Within 30 minutes the pain of the contractions has lessened, but so have the contractions themselves. They drop off to ten minutes apart. I’m shattered. I was afraid of the epidural causing the contractions to subside, and even though I asked the nurses and the anesthesiologist, they both said it wouldn’t happen. It did. Brandon and my dad leave and get some dinner. Brandon is still shaken a bit by the epidural experience.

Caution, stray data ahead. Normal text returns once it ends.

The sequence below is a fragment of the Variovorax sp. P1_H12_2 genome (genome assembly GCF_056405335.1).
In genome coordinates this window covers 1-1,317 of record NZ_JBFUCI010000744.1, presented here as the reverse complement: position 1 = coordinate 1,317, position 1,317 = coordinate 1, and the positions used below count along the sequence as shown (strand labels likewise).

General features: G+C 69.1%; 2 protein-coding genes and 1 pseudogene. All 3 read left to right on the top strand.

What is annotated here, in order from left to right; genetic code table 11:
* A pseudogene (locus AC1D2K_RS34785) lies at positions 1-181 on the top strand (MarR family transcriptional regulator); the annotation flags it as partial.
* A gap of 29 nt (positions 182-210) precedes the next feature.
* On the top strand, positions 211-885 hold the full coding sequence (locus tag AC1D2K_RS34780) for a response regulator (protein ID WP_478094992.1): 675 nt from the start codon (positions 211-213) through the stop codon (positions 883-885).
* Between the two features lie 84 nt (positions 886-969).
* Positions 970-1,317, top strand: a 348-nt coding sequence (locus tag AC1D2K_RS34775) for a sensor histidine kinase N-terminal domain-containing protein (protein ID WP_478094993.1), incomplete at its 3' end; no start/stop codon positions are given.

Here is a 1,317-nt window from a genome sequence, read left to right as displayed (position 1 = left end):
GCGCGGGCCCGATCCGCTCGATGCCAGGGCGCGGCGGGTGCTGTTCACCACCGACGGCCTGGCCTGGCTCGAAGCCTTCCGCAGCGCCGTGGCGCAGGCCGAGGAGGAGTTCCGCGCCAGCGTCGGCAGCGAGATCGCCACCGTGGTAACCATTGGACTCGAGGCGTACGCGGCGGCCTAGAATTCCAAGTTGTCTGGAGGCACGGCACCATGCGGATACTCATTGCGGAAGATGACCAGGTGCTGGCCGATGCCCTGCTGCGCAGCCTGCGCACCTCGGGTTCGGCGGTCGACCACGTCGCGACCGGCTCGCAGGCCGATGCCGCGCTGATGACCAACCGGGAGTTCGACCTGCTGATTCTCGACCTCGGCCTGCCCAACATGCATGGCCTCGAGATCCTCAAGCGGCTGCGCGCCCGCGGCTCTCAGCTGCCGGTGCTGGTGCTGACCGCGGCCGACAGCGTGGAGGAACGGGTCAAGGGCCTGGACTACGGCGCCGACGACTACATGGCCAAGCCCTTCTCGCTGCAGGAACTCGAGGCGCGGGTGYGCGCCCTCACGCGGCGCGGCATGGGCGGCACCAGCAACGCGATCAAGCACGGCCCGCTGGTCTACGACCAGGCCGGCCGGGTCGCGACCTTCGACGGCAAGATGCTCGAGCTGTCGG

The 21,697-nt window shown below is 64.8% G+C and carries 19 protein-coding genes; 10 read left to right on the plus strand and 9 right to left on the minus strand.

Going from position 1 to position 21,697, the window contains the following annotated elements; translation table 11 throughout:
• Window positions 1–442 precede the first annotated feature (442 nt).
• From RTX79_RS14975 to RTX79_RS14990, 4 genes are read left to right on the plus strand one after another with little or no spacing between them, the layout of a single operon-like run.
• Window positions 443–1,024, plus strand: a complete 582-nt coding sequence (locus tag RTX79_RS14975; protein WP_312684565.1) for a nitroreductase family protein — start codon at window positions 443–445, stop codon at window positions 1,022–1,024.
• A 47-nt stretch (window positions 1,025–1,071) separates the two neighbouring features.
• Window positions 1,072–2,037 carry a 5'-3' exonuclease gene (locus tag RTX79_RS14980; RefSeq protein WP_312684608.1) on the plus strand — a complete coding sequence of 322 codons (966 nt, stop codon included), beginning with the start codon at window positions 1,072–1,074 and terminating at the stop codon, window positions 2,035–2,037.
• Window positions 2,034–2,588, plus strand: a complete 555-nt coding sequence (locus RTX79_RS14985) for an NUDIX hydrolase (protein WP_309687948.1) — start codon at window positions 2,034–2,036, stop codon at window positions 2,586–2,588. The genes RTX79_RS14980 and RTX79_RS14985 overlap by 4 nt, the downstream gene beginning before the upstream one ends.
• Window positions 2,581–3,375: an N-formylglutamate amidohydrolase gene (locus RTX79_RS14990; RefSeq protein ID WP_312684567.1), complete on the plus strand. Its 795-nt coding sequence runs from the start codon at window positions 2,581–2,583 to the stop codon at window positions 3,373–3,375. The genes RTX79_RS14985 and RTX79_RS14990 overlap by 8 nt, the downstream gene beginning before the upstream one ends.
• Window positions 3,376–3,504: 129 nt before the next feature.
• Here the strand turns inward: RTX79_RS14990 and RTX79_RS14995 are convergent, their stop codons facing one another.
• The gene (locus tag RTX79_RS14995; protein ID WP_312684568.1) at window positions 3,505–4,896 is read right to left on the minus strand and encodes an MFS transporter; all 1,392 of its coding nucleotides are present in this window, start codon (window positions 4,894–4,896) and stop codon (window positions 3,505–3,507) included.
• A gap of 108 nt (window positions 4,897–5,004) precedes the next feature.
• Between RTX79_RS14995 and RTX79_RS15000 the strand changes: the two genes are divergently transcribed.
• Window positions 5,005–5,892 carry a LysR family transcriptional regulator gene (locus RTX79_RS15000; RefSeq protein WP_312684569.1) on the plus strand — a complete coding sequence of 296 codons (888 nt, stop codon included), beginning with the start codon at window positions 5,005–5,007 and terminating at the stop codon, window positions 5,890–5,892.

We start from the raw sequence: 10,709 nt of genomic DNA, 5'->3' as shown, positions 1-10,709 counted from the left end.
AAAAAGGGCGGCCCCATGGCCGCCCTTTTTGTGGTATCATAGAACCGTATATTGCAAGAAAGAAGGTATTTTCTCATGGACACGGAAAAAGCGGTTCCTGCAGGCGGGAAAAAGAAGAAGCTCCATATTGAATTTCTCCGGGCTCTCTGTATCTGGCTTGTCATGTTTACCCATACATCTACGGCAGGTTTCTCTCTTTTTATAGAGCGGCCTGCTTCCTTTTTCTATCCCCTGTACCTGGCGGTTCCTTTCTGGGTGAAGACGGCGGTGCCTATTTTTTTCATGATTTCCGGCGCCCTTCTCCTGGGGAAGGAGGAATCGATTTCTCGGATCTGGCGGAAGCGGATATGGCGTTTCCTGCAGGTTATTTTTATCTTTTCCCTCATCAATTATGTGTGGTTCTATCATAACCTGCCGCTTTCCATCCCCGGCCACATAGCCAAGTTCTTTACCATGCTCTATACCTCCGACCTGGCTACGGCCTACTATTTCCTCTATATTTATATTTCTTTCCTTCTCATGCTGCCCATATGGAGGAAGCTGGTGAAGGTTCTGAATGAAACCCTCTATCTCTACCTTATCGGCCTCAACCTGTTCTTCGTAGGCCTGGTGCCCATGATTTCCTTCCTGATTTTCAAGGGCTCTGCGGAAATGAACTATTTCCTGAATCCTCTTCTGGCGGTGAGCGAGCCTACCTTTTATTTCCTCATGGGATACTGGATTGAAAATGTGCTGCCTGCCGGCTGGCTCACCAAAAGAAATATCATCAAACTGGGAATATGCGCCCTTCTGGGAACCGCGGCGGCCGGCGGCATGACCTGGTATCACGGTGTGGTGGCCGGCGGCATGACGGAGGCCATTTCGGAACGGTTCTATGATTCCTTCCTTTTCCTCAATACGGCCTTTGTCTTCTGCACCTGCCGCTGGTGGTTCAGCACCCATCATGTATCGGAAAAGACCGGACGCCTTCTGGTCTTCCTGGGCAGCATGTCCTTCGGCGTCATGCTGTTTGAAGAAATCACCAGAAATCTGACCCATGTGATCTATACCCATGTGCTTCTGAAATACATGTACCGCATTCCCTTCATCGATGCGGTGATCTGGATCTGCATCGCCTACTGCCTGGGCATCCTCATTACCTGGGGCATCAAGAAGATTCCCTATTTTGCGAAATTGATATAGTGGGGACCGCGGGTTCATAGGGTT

5pm. The doctor checks me again and I’m still just 3 cm dilated. The doctor orders the Pitocin drip put back in place. I’m put on a higher dose than the day before. I can feel the contractions – the tightening and the pressure, but not the splitting pain. I’m so thankful. I am able to sleep a bit between the contractions. He comes in again to check on me a few hours later and says that he’s not going to check my dilation again until the morning. He’s got a c-section to do, he says, and so he’ll be back in a few hours to see how I’m doing. Meanwhile, my mom says she wants to watch the season premier of dancing with the stars. I turn it on for her and Brandon reads (and watches the show). My contractions are getting more intense, and although I can’t feel pain, per se, I can feel the pressure. I close my eyes and begin going to another place. I envision my body doing what it needs to do – dilating and moving the baby down into the birth canal. With every contraction I embrace the pressure and do deep breathing to breathe the baby down. Between contractions I relax and open my eyes and watch a few silly dances and then resume my ‘meditation’ when the next contractions starts. I’m feeling the pressure build lower and lower and I tell the nurse. She says to tell her if I’m feeling lots of pressure in my bottom. I tell her I am feeling pressure there, I’m just not sure how much is ‘lots’. Just after the show got done (two hours later) the doctor comes back to check on me. The nurse tells him I’m feeling pressure in my bottom, and so he opts to check me, even though it’s only a quarter after 10pm.